If you’re not familiar with TrueSkill, it’s a rating system developed by Microsoft in order to assist in player matchmaking with their XBOX Live service. It’s a pretty cool and flexible system, and allows for unbalanced teams, ties, partial play, etc… I originally learned about it, as I do with most sports-related math theory, from Scott Turner and his website.
The general idea is that a player’s (or in the case of the NFL, we’ll be using teams) skill is defined by a normal distribution . Mu is essentially the skill rating, and sigma represents the uncertainty of that skill rating. If player/team A were to beat player/team B, A’s mu value would increase proportionally with their sigma value and the difference between the winner and loser’s mu value. A similar decrease would happen to team B, as the loser. Since these post-game adjustments in ratings incorporate both parties prior ratings, a 10-0 team (with a high rating) that lost to a 0-10 (low rating) team would result in a severe penalty to the 10-0 team, much more so than had they lost to a 9-1 team (and accordingly, the 0-10 team, now 1-10, would receive a well deserved increase in their rating).
After Week 3 of the NFL season is completed, I’ll be compiling a weekly list of all NFL results and applying the TrueSkill algorithm to each team to generate team ratings. The results will have the team’s rating (mu), along with their rating variance (more correctly, their rating’s standard deviation) and a 95% confidence interval for mu. This is a slightly different process than XBOX Live currently uses, as their player rating is a more conservative value calculated as where k is chosen constant per video game. I’ll also be using the TrueSkill ratings to predict the winners of the following week’s matches, alongside two other prediction methods: choosing the home team for every game, as well as the Vegas favorite (straight up favorite, no spread, referenced at the time of posting). The idea is to see what (if any) improvement in accuracy we might see over simply choosing the home team for our winner (I don’t expect TrueSkill to even come close to Vegas accuracy, it’s more for reference). Unfortunately, there aren’t a lot of games played in an NFL season, (another reason I prefer to primarily focus on NCAA basketball) so the results from this experiment will be far from statistically sound. Don’t take your iPad and head off to Las Vegas just yet.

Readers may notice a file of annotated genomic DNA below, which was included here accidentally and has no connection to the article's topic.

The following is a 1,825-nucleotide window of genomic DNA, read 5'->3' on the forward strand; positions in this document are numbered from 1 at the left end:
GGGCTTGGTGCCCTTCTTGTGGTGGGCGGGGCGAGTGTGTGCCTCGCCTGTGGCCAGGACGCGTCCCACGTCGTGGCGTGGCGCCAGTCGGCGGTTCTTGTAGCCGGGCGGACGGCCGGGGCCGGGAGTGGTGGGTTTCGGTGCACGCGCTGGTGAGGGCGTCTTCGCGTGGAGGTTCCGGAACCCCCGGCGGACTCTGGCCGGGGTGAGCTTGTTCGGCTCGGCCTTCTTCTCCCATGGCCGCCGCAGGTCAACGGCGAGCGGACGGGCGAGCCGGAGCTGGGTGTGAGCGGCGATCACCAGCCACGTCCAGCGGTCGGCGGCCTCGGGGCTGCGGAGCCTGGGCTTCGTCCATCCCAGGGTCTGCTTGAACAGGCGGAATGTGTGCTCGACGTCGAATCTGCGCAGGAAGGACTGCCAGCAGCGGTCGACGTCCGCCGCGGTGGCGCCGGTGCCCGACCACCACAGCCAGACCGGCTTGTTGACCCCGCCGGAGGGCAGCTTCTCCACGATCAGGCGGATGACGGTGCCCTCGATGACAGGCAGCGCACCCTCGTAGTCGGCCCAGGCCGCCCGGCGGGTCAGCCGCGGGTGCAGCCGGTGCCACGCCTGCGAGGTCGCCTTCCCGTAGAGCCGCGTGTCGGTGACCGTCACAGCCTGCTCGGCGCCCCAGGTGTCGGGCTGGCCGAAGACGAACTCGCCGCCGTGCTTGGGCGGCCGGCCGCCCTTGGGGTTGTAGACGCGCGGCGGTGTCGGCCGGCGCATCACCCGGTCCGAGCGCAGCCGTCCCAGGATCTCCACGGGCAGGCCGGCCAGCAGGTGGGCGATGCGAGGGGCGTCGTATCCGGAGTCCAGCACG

For the detail oriented folks out there, the following decisions have been made ahead of time:
At this point, some of you might be thinking “Why even bother with all this? Isn’t this just really picking the team with the better record to win?” In some cases that might turn out to be the case, but TrueSkill actually gives us more information than looking at win/loss records. One of the benefits of this distribution-based rating system is that it’s incorporating the strength of the prior opposing teams into a team’s current rating.
As an example, if Chicago and Minnesota are both 3-3, and we are just looking at win/loss records, who would we pick to win? Hard to say, right? However, if we know that Minnesota is 3-3 because they played some very difficult teams over the last 6 weeks, and Chicago is 3-3 even though they’ve played 6 teams that aren’t very strong, we’re likely to pick Minnesota. This is precisely what TrueSkill is capturing.
Clearly the factors that determine a winner and loser of a football game are far more complex than just a rating value. Coaches and individual players make a huge difference, along with player injuries, positional matchups, etc… Weather and even the stadium and crowd can have an impact on an outcome, not to say anything of pure luck.
The goal of this exercise is not to present TrueSkill as a univariate solution for all your office pick-em needs (especially with just 13 or so games per team for a rating value), rather it’s a simple investigation into the rating system to see what, if any, kind of signal we can get. My expectation is that using TrueSkill in this manner will provide us with some improvement over choosing the home team to win, though you can never be sure. As Bert Bell was fond of saying, “On any given Sunday…”
Here’s to hoping it’s a fun 2015 NFL season and that we end up with some interesting results!